3 weeks after macs lift i have several dimples under my skin what could it be? on both sides. could it be still water or something is not going all right....
3 Weeks After Macs Lift I Have Several Dimples Under my Skin What Could It Be? (photo)
Doctor Answers (11)
The areas you are showing could be facial swelling and could be sutures under the skinwith bunching of the soft tissue. Check it out with your surgeon.
Macs facelift and postoperative healing
the photo you show may be swelling , or fluid collection ie seroma or even hematoma. its possible to just be folds from the underlying tissue. your doctor needs to examine you to determine what these are and if they just need time to settle.
Facelift and post operative skin dimples
At three weeks post facelift, it is still quite early in the healing process and it is not unusual to note skin dimpling or irregularities which, in most cases, will improve or resolve over time. The dimpling could be caused by a small area of bruising, or fuild collection (seroma), or could be associated with a suture in the deeper connective tissues. Let your surgeon know about your concern. Depending on his/her physical exam, they can help give you options for treatment that should resolve the problem. Best of luck.
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3 Weeks after MACS lift and Lumps
The lumps could result from pursestring sutures or this may be swelling or blood collection or fluid collection, etc. It would be hard to say without an exam. Kenneth Hughes, MD Los Angeles, CA
3 Weeks After Macs Lift I Have Several Dimples Under my Skin What Could It Be?
It could be fluid and swelling around where one of the purse string sutures was placed. It should get better in time.
3 weeks post-op
Each situation is unique and only your facial surgeon knows the specific details of your procedure and should be the person commenting on post-operative questions such as this
Bumps after a MAC facelift.
A MAC facelift is a procedure where sutures are placed along a vertical plane in the face and when tightened lifts the deeper soft tissue and muscle. This technique work wonderfully but does frequently cause lumps and bumps which are apparent initially but usually resolve. If the bumps are a result of accomulation of blood called hematoma, or fluid called seroma a needle can be used to aspirate them. If the lumps are due to bunching of deep tissue then your surgeon may need to inject them with kenalog if they do not resolve over months. Finally revision surgery may be needed if you find the bumps are significant and do not resolve with more conservative meaures. Your surgeon will moniter your situation over months and determine the best course of action.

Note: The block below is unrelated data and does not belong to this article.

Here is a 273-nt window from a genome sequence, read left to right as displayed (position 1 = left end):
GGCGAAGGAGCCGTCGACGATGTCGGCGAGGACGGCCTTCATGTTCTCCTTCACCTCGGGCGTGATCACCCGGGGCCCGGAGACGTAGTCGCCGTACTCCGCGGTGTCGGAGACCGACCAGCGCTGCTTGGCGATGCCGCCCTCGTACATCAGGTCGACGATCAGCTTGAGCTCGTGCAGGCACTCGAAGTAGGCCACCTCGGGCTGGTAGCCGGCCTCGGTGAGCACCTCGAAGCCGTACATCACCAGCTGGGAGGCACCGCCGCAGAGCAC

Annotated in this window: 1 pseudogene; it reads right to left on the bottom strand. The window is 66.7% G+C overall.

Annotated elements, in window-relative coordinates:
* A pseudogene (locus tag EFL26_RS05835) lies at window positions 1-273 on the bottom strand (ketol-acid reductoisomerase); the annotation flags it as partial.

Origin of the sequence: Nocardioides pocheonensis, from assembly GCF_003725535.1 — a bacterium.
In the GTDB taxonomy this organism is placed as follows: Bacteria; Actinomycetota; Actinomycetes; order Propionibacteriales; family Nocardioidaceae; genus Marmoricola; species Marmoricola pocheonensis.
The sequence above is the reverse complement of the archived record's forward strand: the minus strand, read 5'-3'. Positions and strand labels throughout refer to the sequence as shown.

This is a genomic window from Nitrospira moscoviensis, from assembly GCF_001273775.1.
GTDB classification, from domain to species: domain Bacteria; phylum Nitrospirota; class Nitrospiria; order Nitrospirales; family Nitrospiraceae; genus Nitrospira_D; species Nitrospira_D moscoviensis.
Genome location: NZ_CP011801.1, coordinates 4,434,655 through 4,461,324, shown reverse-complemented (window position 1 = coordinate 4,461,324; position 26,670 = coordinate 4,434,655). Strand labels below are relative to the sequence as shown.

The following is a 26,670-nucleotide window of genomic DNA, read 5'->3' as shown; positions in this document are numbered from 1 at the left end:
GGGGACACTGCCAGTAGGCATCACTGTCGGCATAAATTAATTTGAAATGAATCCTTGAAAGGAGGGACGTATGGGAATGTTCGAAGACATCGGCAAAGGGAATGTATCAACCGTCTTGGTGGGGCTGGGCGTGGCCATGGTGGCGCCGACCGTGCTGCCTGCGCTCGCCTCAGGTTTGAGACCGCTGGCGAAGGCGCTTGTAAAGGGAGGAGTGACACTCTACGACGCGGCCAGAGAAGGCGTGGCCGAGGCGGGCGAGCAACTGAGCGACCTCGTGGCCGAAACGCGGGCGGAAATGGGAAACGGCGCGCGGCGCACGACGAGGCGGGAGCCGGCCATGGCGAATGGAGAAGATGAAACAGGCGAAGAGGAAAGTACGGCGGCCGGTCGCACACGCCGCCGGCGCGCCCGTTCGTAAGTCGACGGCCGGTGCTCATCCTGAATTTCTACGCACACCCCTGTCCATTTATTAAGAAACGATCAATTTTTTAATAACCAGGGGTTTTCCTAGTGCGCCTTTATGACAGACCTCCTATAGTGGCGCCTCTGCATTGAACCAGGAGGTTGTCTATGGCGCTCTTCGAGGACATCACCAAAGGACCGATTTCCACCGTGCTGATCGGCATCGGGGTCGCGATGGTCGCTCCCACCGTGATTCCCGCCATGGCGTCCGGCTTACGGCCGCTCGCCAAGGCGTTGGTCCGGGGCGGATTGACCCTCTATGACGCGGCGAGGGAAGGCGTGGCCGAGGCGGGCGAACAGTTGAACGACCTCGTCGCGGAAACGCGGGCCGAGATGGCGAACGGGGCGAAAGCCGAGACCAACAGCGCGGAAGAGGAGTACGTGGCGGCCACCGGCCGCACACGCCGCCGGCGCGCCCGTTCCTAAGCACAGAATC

Dimples 3 weeks after face lift
This is not uncommon. Bumps and lumps are hard to avoid. This usually represents areas that might have accumulated blood or fluid. Also sometimes tissue can be left or bunched up in places. Many different causes and many different ways to change this situation. I would apply pressure to those areas gently though and discuss options with your surgeon including steroid injections, or oral steroids for starters. Long term fat injections can help the situation.
3 weeks postop Macs facelift
Greetings. Your photos and comments are very interesting. I suspect that your concerns are probably most related to postoperative swellling. Now with that said, I think you should followup with your surgeon and make sure it is not caused by something else such as a resolving hematoma, suture contracture or otherwise.
MACS lift sutures
There is bunching of the tissue due to its attachment to the underlying SMAS by the masseteric ligaments. In laymans terms, there are small attachments between the skin and tissue beneath. When a suture is placed to tighten the underlying tissue, the skin bunches due to the attachments. It usually resolves as you heal.
These answers are for educational purposes and should not be relied upon as a substitute for medical advice you may receive from your physician. If you have a medical emergency, please call 911. These answers do not constitute or initiate a patient/doctor relationship.